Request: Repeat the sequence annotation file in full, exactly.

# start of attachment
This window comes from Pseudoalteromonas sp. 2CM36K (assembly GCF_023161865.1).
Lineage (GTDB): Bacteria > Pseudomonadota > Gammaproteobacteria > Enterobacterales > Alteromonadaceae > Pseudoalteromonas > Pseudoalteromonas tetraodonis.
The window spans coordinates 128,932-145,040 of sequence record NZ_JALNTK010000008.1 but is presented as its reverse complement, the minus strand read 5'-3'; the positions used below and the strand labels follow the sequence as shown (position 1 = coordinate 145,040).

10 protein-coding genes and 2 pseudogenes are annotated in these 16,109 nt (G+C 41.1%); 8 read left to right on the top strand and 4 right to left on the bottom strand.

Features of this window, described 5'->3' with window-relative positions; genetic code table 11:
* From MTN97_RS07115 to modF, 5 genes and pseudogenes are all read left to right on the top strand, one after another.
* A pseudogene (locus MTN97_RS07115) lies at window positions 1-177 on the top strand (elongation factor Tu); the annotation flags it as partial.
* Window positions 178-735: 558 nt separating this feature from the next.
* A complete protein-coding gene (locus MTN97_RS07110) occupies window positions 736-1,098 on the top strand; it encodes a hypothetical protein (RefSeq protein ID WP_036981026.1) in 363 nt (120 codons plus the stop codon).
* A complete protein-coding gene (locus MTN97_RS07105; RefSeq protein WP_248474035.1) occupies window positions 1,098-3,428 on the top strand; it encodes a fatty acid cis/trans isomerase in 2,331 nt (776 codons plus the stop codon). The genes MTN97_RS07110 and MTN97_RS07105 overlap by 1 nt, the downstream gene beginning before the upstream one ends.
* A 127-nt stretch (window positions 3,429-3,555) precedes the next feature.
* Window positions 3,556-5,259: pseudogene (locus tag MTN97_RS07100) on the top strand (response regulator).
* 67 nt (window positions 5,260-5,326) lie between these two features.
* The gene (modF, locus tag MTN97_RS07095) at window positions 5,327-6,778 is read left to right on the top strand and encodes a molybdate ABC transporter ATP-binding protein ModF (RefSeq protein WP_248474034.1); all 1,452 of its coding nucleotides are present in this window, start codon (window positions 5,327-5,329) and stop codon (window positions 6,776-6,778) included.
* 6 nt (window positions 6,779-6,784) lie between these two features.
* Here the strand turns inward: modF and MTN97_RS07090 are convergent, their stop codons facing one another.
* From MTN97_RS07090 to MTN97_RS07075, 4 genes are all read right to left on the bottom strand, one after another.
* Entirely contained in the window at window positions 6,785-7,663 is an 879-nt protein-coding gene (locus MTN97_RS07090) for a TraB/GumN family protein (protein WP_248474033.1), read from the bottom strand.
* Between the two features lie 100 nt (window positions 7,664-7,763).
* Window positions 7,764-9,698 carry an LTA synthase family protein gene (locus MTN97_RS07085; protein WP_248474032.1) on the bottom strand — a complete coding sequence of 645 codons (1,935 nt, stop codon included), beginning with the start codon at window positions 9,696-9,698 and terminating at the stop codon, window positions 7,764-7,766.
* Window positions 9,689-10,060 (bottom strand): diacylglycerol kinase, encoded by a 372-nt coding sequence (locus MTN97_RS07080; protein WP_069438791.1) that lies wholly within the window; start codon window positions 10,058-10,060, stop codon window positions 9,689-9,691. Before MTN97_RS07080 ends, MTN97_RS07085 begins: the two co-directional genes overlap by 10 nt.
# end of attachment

This window comes from Pseudoalteromonas sp. 2CM36K (assembly GCF_023161865.1).
Lineage (GTDB): Bacteria > Pseudomonadota > Gammaproteobacteria > Enterobacterales > Alteromonadaceae > Pseudoalteromonas > Pseudoalteromonas tetraodonis.
The window spans coordinates 128,932-145,040 of sequence record NZ_JALNTK010000008.1 but is presented as its reverse complement, the minus strand read 5'-3'; the positions used below and the strand labels follow the sequence as shown (position 1 = coordinate 145,040).

10 protein-coding genes and 2 pseudogenes are annotated in these 16,109 nt (G+C 41.1%); 8 read left to right on the top strand and 4 right to left on the bottom strand.

Features of this window, described 5'->3' with window-relative positions; genetic code table 11:
* From MTN97_RS07115 to modF, 5 genes and pseudogenes are all read left to right on the top strand, one after another.
* A pseudogene (locus MTN97_RS07115) lies at window positions 1-177 on the top strand (elongation factor Tu); the annotation flags it as partial.
* Window positions 178-735: 558 nt separating this feature from the next.
* A complete protein-coding gene (locus MTN97_RS07110) occupies window positions 736-1,098 on the top strand; it encodes a hypothetical protein (RefSeq protein ID WP_036981026.1) in 363 nt (120 codons plus the stop codon).
* A complete protein-coding gene (locus MTN97_RS07105; RefSeq protein WP_248474035.1) occupies window positions 1,098-3,428 on the top strand; it encodes a fatty acid cis/trans isomerase in 2,331 nt (776 codons plus the stop codon). The genes MTN97_RS07110 and MTN97_RS07105 overlap by 1 nt, the downstream gene beginning before the upstream one ends.
* A 127-nt stretch (window positions 3,429-3,555) precedes the next feature.
* Window positions 3,556-5,259: pseudogene (locus tag MTN97_RS07100) on the top strand (response regulator).
* 67 nt (window positions 5,260-5,326) lie between these two features.
* The gene (modF, locus tag MTN97_RS07095) at window positions 5,327-6,778 is read left to right on the top strand and encodes a molybdate ABC transporter ATP-binding protein ModF (RefSeq protein WP_248474034.1); all 1,452 of its coding nucleotides are present in this window, start codon (window positions 5,327-5,329) and stop codon (window positions 6,776-6,778) included.
* 6 nt (window positions 6,779-6,784) lie between these two features.
* Here the strand turns inward: modF and MTN97_RS07090 are convergent, their stop codons facing one another.
* From MTN97_RS07090 to MTN97_RS07075, 4 genes are all read right to left on the bottom strand, one after another.
* Entirely contained in the window at window positions 6,785-7,663 is an 879-nt protein-coding gene (locus MTN97_RS07090) for a TraB/GumN family protein (protein WP_248474033.1), read from the bottom strand.
* Between the two features lie 100 nt (window positions 7,664-7,763).
* Window positions 7,764-9,698 carry an LTA synthase family protein gene (locus MTN97_RS07085; protein WP_248474032.1) on the bottom strand — a complete coding sequence of 645 codons (1,935 nt, stop codon included), beginning with the start codon at window positions 9,696-9,698 and terminating at the stop codon, window positions 7,764-7,766.
* Window positions 9,689-10,060 (bottom strand): diacylglycerol kinase, encoded by a 372-nt coding sequence (locus MTN97_RS07080; protein WP_069438791.1) that lies wholly within the window; start codon window positions 10,058-10,060, stop codon window positions 9,689-9,691. Before MTN97_RS07080 ends, MTN97_RS07085 begins: the two co-directional genes overlap by 10 nt.